North Korea has fired an ICBM ahead of a visit by the South Korean president to Japan

This photo shows a missile launch by a unit of the Korean People’s Army responsible for operational missions on the Western Front on March 15, 2023, at an undisclosed location in North Korea. — AFP

SEOUL: North korea South Korea’s president on Thursday fired a suspected intercontinental ballistic missile (ICBM) into the sea between the Korean Peninsula and Japan, hours before he flew to Tokyo for a summit to discuss ways to confront the nuclear-armed North.

conducted by North Korea launch several rockets this week as part of ongoing collaboration South Korea-U.S Pyongyang denounces the military exercises as hostile acts.

The missile, which was launched from Pyongyang at 7:10 a.m. (2210 GMT Wednesday), flew about 1,000 kilometers on a high trajectory, South Korea’s Joint Chiefs of Staff said.

Japan’s Defense Ministry said the ICBM-type projectile flew at a height of 6,000 kilometers for about 70 minutes.

It may have landed about 200km west of Oshima-Oshima island in northern Japan’s Hokkaido, outside Japan’s exclusive economic zones, the ministry said.

Japanese Chief Secretary Hirokazu Matsuno has not confirmed any reports of missile damage, Japan said in a statement through the North Korean embassy in Beijing.

“North Korea’s missile launch is a barbaric act that further provokes the entire international community,” Matsuno said. “Today, at the Japan-South Korea summit, we confirm close cooperation with South Korea and the United States for the complete denuclearization of North Korea.”

South Korea called a meeting of the National Security Council and “strongly condemned” the missile launch as an act of grave provocation that threatens international peace.

South Korean President Yoon Suk-yeol has ordered his country’s military to hold exercises with the United States as planned, saying his office will pay for North Korea’s “reckless provocations.”

South Korean and American forces began Monday an 11-day joint exercise called Freedom Shield 23 on a scale not seen since 2017 to counter growing threats from the North.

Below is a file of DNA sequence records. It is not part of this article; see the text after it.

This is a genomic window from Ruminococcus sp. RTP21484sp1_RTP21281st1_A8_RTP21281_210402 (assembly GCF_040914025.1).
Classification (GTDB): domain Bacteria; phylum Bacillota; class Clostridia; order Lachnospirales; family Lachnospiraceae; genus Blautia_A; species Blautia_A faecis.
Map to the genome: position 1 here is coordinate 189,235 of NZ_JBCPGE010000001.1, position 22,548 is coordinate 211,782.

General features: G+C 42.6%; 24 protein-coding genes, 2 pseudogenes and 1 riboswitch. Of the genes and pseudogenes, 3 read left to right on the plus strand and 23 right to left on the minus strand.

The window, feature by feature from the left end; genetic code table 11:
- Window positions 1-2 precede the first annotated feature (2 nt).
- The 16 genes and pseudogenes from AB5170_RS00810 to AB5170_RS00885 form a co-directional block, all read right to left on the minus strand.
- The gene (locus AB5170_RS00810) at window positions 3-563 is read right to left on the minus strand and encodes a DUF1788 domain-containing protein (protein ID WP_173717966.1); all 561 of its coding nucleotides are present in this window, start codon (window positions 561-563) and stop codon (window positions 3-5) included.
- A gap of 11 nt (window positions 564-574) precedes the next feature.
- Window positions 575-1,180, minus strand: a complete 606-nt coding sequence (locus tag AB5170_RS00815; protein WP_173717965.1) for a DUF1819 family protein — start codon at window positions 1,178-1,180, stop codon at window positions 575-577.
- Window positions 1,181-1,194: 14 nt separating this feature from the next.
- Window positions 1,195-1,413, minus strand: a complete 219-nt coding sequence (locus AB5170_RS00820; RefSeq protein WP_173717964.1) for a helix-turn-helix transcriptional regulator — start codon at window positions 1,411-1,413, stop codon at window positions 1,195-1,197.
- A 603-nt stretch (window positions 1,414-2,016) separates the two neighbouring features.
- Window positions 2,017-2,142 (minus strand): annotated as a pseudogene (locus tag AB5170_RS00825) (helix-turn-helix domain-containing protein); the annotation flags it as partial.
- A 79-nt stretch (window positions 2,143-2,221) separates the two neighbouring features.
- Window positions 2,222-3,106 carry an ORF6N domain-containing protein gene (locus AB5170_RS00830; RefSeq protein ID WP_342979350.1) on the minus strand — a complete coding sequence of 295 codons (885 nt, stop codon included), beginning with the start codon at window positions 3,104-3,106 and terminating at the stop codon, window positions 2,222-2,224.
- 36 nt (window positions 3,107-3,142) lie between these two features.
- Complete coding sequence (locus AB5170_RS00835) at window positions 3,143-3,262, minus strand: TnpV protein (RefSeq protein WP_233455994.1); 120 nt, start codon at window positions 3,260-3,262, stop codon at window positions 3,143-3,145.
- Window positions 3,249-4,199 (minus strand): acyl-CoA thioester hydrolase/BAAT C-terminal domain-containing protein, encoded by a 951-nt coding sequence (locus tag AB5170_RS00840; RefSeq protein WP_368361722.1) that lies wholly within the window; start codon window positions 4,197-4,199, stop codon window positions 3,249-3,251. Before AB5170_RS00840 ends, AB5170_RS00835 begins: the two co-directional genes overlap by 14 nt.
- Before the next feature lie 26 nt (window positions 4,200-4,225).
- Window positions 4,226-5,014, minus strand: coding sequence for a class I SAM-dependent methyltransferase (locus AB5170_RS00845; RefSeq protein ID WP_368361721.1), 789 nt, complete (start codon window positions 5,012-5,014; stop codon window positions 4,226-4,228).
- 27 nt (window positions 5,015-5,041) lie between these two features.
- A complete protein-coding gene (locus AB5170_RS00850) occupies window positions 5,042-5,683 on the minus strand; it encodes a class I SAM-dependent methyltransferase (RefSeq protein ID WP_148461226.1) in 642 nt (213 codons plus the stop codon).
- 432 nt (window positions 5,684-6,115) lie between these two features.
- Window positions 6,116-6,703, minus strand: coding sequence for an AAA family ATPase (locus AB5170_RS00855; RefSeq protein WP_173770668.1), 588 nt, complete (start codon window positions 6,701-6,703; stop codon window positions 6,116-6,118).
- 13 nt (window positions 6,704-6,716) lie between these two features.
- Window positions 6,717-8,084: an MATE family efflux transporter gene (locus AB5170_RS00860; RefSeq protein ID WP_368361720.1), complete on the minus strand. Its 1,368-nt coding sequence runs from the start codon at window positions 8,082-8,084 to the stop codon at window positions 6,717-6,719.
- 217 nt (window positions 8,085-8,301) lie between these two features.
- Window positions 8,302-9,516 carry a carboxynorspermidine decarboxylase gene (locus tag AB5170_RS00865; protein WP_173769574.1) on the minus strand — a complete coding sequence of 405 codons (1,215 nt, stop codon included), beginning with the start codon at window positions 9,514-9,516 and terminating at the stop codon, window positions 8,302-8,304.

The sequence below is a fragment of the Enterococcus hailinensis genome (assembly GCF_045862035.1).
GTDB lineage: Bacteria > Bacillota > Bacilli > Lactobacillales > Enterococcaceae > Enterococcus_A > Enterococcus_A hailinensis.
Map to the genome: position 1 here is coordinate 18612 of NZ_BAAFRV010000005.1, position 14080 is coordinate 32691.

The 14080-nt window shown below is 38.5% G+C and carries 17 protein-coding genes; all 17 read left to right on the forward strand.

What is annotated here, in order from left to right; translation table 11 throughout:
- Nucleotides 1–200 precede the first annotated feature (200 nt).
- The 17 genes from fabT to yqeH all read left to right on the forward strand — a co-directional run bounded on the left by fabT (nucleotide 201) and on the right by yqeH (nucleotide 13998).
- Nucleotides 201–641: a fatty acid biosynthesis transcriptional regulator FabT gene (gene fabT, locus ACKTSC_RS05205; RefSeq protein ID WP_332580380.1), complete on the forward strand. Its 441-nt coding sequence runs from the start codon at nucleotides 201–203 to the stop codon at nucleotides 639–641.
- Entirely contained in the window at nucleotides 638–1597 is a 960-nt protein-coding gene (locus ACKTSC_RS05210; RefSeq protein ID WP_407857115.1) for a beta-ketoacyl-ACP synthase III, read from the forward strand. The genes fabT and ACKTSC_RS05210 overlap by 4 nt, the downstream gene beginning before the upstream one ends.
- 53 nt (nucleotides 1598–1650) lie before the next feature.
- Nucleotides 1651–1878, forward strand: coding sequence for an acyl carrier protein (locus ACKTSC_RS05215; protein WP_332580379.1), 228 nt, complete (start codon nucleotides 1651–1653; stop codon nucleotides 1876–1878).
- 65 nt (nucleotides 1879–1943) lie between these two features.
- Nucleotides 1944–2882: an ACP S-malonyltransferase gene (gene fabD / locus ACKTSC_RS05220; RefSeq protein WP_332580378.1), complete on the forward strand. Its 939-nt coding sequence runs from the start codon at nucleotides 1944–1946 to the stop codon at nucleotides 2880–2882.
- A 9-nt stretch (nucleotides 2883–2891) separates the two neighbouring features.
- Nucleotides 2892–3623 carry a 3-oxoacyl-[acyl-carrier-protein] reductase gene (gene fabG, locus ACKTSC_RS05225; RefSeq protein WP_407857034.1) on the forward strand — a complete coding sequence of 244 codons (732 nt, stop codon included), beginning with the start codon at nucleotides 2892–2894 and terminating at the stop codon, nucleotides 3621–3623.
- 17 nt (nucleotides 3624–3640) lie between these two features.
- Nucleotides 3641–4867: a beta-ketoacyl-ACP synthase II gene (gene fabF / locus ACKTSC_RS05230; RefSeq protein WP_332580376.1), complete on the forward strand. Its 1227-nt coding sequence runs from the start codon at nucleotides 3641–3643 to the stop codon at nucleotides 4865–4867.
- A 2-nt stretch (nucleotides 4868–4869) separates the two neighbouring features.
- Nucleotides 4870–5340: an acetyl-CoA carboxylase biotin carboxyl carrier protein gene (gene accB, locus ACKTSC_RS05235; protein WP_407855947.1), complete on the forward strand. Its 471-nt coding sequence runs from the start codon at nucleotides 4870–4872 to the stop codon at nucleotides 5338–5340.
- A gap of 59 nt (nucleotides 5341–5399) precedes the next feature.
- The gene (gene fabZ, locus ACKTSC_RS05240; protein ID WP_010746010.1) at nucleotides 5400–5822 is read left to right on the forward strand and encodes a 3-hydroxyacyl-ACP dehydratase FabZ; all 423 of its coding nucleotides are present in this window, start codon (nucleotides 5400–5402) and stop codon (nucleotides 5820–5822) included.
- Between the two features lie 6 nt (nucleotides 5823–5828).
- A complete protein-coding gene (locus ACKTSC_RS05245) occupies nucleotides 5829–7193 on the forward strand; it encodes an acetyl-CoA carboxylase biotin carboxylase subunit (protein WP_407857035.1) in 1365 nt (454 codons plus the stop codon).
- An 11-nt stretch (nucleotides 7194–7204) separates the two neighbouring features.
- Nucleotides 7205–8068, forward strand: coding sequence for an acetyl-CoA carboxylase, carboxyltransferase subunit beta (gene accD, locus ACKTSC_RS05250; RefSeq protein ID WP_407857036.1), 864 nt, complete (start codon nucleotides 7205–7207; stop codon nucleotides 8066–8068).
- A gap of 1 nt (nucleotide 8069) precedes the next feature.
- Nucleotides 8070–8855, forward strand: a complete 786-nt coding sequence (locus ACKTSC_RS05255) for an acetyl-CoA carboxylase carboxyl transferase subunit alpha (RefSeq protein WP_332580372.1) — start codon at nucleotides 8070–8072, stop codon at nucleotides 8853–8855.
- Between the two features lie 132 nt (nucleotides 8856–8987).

Japanese Prime Minister Fumio Kishida said after the launch that regional peace and stability was the most important issue, and White House National Security Council spokesman Adrienne Watson said the United States “strongly condemns” North Korea’s latest launch for needlessly raising tensions in the region.

US Indo-Pacific Command has assessed that the missile poses no immediate threat to US personnel or territory or its allies.


Thursday’s launch came as Yun traveled to Japan for the first such summit in more than a decade with Kishida, part of an effort to overcome historical, political and economic disputes to improve cooperation to counter North Korea and other challenges.

As part of the effort, the two US allies agreed to share real-time monitoring of North Korean missile launches and pledged to further deepen military cooperation.

“Today’s missile launch is a clear protest not only against the South Korea-US drills, but also against South Korea’s and Japan’s desire to increase military cooperation,” said Jeong Song Chan, a senior fellow at the Sejong Institute.

“However, such protests will prompt the Yun government to further strengthen trilateral cooperation with Japan and the United States and have a boomerang effect,” he added.

It was not immediately clear what type of ICBM was launched on Thursday, but a South Korean military official said it was unlikely to be the Hwasong-17, a liquid-fueled missile previously tested by North Korea. a new solid propellant ICBM.

The Hwasong-17 is the North’s largest missile and is the world’s largest mobile, liquid-fueled ICBM capable of delivering a nuclear warhead anywhere in the United States.

Some experts speculate that it may carry multiple warheads and decoys to better penetrate the missile defense system.

North Korea’s ballistic missile and nuclear weapons programs are banned by UN Security Council resolutions, but Pyongyang says the weapons development is necessary to counter the “hostile policy” of Washington and its allies.

North Korea’s state news agency KCNA “Provocations by the US and South Korea have reached a red line,” North Korean leader Kim Jong-un said Sunday, chairing a ruling party meeting to discuss and decide on “important practical” measures to prevent war.

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